21 October 2016
19 Tishrei 5777
I have recently been reminded why Gann Academy chose to build its culture and community on a foundation of Jewish pluralism, a commitment to diversity and engagement with the “other” that is too rare in the Jewish community and that, while a hallmark of American democracy, seems to be growing more rare in American society.
At a recent Hakhel (Friday morning student assembly), when students make announcements about events and student club meetings, a boy stood up and announced that Gann’s Conservative Club will be meeting at lunchtime on Monday in Room 101. The club was created by students who identify with conservative ideology, politics, philosophy, or worldview to explore, discuss, and promote these ideas. (I would say that this is a “safe space” for conservatives in an environment—a pluralistic Jewish school located in the liberal Northeast—where political conservatives tend to be in the minority, but the group itself might be philosophically opposed to “safe spaces”!) Just as the boy was finishing his announcement, a girl across the room stood up and announced, “Wait a minute, Femininjas, Gann’s feminism club (created by students who identify with feminist ideology, politics, philosophy, or worldview to explore, discuss, and promote these ideas) is meeting at the same time in the same place!” For a moment this felt like an awkward, public conflict between two clubs with opposing ideologies. However, it quickly became clear that the students had planned this cute mock-argument, as one said, “You know what? Let’s meet together. Conservative Club and Femininjas are having a joint meeting on Monday to discuss and debate affirmative action.” Only at Gann, I thought. At a time when Americans from different political parties and with different worldviews can barely refrain from insulting one another, let alone engage civilly with one another, and when most people’s social media feeds only reinforce their own perspectives, our students are choosing to engage about matters of consequence with peers with whom they know they disagree.
And just yesterday, perhaps not coincidentally on the holiday of Sukkot, I met several colleagues from the community who were visiting Gann. They were here representing two different synagogues from two different Jewish denominations located in the same town, just down the street from one another. They were discussing Jewish education, shared values and visions of Jewish community, and opportunities for connections and collaborations with Gann and the broader community. After a few minutes of our catching up, one of them commented that they have never really spent time talking with one another. “It took Gann to bring us together!” he semi-joked. Because we educate students from so many different communities and see our Gann community extending beyond the walls of our campus, we have a role to play in bringing together members of our broader Jewish community with different backgrounds, commitments, and perspectives. Something unique happens when people come together under our roof.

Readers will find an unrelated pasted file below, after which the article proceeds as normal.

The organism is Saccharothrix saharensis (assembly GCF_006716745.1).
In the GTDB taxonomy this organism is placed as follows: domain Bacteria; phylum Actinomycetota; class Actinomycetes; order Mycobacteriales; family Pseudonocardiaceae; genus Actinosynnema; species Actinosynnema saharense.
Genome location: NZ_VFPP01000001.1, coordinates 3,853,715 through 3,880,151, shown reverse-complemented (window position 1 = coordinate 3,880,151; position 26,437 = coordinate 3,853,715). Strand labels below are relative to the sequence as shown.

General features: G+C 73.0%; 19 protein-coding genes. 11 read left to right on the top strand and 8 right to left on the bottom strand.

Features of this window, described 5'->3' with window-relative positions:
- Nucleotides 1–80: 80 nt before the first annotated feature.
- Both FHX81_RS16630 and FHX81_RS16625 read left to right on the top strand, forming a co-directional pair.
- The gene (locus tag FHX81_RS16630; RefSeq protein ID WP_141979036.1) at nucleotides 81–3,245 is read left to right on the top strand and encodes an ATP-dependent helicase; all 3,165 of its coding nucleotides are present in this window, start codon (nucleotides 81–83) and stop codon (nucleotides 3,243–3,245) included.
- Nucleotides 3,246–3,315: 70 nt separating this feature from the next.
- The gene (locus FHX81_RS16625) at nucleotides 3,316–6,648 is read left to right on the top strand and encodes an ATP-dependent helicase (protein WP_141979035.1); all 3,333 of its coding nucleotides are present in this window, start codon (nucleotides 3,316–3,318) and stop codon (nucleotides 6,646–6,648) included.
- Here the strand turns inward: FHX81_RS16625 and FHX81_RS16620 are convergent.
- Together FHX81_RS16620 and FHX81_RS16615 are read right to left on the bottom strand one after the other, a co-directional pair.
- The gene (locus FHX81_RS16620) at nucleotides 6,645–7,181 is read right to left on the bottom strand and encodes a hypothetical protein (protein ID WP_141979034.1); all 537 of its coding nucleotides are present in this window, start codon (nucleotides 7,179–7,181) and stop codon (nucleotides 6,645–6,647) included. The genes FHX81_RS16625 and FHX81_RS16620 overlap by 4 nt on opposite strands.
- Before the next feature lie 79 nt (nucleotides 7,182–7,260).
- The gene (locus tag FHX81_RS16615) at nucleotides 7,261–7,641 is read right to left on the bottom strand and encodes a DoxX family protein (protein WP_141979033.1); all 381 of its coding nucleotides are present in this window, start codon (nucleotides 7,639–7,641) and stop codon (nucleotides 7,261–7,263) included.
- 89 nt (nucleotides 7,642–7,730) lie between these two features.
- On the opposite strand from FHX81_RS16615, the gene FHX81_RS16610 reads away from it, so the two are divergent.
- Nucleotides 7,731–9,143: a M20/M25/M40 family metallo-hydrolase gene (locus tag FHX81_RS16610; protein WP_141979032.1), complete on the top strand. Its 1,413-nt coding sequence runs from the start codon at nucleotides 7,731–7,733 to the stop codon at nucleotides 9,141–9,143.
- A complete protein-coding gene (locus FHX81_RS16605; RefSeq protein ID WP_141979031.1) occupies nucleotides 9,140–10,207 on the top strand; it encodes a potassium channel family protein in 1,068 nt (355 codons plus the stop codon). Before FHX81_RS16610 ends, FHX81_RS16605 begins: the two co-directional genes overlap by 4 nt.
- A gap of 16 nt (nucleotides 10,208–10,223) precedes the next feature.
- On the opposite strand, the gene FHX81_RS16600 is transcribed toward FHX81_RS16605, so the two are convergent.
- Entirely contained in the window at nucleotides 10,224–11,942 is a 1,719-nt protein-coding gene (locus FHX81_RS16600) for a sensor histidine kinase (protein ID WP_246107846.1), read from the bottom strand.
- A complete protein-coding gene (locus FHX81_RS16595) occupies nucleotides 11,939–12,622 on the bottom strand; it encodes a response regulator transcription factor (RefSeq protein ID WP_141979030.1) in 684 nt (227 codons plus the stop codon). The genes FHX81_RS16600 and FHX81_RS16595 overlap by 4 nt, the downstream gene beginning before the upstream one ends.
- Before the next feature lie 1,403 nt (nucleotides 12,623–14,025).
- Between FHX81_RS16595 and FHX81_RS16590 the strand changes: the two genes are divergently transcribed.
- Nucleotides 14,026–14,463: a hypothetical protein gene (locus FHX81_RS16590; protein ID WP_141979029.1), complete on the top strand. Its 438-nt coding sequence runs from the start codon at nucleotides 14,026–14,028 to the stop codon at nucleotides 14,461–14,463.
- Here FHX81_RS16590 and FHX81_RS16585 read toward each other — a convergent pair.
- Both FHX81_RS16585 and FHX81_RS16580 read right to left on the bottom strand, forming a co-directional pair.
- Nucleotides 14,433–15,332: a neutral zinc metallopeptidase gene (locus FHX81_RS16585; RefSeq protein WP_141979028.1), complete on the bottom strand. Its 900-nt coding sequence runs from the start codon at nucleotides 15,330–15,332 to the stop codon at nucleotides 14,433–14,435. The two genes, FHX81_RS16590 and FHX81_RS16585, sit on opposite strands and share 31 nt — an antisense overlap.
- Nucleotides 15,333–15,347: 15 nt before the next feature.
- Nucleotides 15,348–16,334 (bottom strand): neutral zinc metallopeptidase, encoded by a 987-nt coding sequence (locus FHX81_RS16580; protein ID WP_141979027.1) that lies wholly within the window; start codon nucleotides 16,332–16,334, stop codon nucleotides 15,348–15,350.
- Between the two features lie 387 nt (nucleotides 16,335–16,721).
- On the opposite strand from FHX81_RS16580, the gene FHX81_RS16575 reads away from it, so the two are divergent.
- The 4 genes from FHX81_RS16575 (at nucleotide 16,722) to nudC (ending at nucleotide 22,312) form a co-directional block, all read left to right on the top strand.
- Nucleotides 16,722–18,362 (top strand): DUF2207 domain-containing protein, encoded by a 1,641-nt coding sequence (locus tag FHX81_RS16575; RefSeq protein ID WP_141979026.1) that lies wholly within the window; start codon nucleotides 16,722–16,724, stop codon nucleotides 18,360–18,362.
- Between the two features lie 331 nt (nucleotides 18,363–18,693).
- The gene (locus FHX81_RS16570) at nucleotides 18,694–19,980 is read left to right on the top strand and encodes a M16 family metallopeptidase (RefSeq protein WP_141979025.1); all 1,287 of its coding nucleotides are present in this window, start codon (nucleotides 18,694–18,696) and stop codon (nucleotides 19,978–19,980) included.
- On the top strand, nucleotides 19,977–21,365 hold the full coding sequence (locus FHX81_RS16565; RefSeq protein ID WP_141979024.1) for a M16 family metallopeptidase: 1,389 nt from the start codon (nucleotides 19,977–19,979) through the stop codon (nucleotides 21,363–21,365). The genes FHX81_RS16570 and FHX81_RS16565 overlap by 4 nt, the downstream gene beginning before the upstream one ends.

Next week we will welcome a new cohort of Israeli students from Ironi Hey High School in Haifa, a public, secular school in Israel, who will spend time learning and building relationships with our Gann juniors who are not currently in Israel. They will have fun together and will explore important questions about Jewish identity and Jewish Peoplehood in the 21st century. The Israeli teens will learn about Boston and the American Jewish community, and, in turn, our students will learn more about Israel and Israeli Jewish identity. As a part of this interactive program, we are excited to welcome to Gann next Friday Eric Fingerhut, president and CEO of Hillel: The Foundation for Jewish Campus Life, who will share with the students his perspectives on Jewish life on the college campus. At a time when many people see the two great centers of Jewish life—Israel and North America—growing apart, we are “leaning in” to our mifgash (encounter), engaging even more deeply with one another. We are reimagining and investing in what these relationships can and should look like as we raise up the next generation of global Jewish citizens and leaders.
These examples remind me of a 1999 article about Sukkot entitled “From Tolerance to Pluralism,” published by the Jewish Telegraphic Agency. It cites well known interpretations of the mitzvah of the arba minim (four species—lulav, etrog, hadas, and arava), which we shake on Sukkot. Sitting in the sukkah, we are reminded of the sukkat shalom, the “canopy of peace” that we ask God to spread out over us and that represents the hope that we can and will someday come together from every corner of the Jewish world, every nation, and every walk of life under one roof. This vision is of a peace that does not ignore or whitewash our differences; instead, we come together in a sukkah of relationships, communities, societies, and a world where these very differences make each of us stronger, smarter, and better, and our world more beautiful and more just.
Ufros aleinu sukkat shlomeicha—May You spread Your sukkah of peace over us.
Shabbat Shalom and Moadim L’simcha (Happy Festival of Sukkot),
Rabbi Marc Baker